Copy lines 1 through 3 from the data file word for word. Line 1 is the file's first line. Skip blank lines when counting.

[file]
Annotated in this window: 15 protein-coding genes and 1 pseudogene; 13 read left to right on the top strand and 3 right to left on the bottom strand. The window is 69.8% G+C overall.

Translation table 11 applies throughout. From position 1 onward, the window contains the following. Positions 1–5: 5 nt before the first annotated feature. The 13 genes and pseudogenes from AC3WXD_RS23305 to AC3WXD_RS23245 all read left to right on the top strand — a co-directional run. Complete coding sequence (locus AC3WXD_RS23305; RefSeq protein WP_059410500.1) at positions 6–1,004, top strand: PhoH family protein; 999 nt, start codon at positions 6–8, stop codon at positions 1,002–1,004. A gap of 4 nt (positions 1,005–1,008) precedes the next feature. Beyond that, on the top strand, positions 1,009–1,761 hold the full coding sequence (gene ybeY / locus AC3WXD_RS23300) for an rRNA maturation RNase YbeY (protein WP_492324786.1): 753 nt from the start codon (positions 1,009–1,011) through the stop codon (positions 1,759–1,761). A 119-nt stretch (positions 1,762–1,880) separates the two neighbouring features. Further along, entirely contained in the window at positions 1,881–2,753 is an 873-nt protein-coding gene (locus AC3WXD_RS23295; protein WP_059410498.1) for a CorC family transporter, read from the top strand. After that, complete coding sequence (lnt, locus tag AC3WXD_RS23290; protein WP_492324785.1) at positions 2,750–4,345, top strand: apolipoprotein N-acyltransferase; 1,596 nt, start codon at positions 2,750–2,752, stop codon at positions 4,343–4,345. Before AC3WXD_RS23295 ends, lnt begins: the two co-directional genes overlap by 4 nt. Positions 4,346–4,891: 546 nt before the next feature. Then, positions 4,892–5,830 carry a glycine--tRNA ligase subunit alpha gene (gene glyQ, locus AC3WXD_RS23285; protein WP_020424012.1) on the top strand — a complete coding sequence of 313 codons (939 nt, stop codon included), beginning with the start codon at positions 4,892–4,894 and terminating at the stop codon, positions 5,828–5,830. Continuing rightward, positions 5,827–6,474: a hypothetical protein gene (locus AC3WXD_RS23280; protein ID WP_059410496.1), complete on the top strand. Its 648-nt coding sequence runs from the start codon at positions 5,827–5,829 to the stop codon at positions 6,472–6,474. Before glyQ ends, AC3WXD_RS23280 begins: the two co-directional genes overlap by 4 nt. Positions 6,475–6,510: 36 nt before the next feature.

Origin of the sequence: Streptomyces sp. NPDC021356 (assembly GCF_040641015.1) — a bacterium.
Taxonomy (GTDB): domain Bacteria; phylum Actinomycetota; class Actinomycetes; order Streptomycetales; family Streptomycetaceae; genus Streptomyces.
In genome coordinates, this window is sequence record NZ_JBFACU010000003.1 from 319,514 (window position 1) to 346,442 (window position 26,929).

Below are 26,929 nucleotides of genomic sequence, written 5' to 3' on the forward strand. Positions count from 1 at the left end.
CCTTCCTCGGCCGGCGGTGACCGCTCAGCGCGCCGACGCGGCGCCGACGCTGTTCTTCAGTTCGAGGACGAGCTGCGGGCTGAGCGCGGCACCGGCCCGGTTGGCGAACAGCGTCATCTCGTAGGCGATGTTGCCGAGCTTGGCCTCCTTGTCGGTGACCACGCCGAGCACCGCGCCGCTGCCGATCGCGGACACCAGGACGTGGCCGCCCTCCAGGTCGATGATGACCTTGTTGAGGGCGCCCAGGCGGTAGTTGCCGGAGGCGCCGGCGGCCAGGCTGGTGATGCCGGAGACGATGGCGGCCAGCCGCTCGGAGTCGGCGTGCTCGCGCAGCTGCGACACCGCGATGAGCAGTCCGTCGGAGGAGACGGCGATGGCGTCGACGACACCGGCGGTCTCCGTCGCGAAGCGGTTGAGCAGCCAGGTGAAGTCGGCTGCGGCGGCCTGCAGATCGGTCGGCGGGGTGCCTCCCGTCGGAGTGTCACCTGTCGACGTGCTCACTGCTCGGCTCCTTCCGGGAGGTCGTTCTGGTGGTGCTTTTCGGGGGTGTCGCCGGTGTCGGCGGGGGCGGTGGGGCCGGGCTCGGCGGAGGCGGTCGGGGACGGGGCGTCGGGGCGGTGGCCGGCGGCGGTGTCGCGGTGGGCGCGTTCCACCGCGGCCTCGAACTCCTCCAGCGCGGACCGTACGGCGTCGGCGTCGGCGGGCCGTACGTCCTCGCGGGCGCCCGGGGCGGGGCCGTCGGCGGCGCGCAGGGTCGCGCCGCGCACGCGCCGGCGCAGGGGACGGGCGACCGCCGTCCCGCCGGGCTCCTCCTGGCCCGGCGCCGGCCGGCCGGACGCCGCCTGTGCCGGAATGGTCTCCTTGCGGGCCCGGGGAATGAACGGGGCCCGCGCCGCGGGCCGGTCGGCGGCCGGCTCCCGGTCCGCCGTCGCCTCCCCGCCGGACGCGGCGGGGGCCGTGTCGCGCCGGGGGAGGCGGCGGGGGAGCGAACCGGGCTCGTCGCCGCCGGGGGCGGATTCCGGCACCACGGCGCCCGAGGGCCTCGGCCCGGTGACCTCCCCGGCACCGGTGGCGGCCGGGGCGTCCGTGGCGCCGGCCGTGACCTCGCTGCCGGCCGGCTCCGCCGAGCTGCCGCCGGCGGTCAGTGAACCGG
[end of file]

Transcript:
Annotated in this window: 15 protein-coding genes and 1 pseudogene; 13 read left to right on the top strand and 3 right to left on the bottom strand. The window is 69.8% G+C overall.

Translation table 11 applies throughout. From position 1 onward, the window contains the following. Positions 1–5: 5 nt before the first annotated feature. The 13 genes and pseudogenes from AC3WXD_RS23305 to AC3WXD_RS23245 all read left to right on the top strand — a co-directional run. Complete coding sequence (locus AC3WXD_RS23305; RefSeq protein WP_059410500.1) at positions 6–1,004, top strand: PhoH family protein; 999 nt, start codon at positions 6–8, stop codon at positions 1,002–1,004. A gap of 4 nt (positions 1,005–1,008) precedes the next feature. Beyond that, on the top strand, positions 1,009–1,761 hold the full coding sequence (gene ybeY / locus AC3WXD_RS23300) for an rRNA maturation RNase YbeY (protein WP_492324786.1): 753 nt from the start codon (positions 1,009–1,011) through the stop codon (positions 1,759–1,761). A 119-nt stretch (positions 1,762–1,880) separates the two neighbouring features. Further along, entirely contained in the window at positions 1,881–2,753 is an 873-nt protein-coding gene (locus AC3WXD_RS23295; protein WP_059410498.1) for a CorC family transporter, read from the top strand. After that, complete coding sequence (lnt, locus tag AC3WXD_RS23290; protein WP_492324785.1) at positions 2,750–4,345, top strand: apolipoprotein N-acyltransferase; 1,596 nt, start codon at positions 2,750–2,752, stop codon at positions 4,343–4,345. Before AC3WXD_RS23295 ends, lnt begins: the two co-directional genes overlap by 4 nt. Positions 4,346–4,891: 546 nt before the next feature. Then, positions 4,892–5,830 carry a glycine--tRNA ligase subunit alpha gene (gene glyQ, locus AC3WXD_RS23285; protein WP_020424012.1) on the top strand — a complete coding sequence of 313 codons (939 nt, stop codon included), beginning with the start codon at positions 4,892–4,894 and terminating at the stop codon, positions 5,828–5,830. Continuing rightward, positions 5,827–6,474: a hypothetical protein gene (locus AC3WXD_RS23280; protein ID WP_059410496.1), complete on the top strand. Its 648-nt coding sequence runs from the start codon at positions 5,827–5,829 to the stop codon at positions 6,472–6,474. Before glyQ ends, AC3WXD_RS23280 begins: the two co-directional genes overlap by 4 nt. Positions 6,475–6,510: 36 nt before the next feature.

Origin of the sequence: Streptomyces sp. NPDC021356 (assembly GCF_040641015.1) — a bacterium.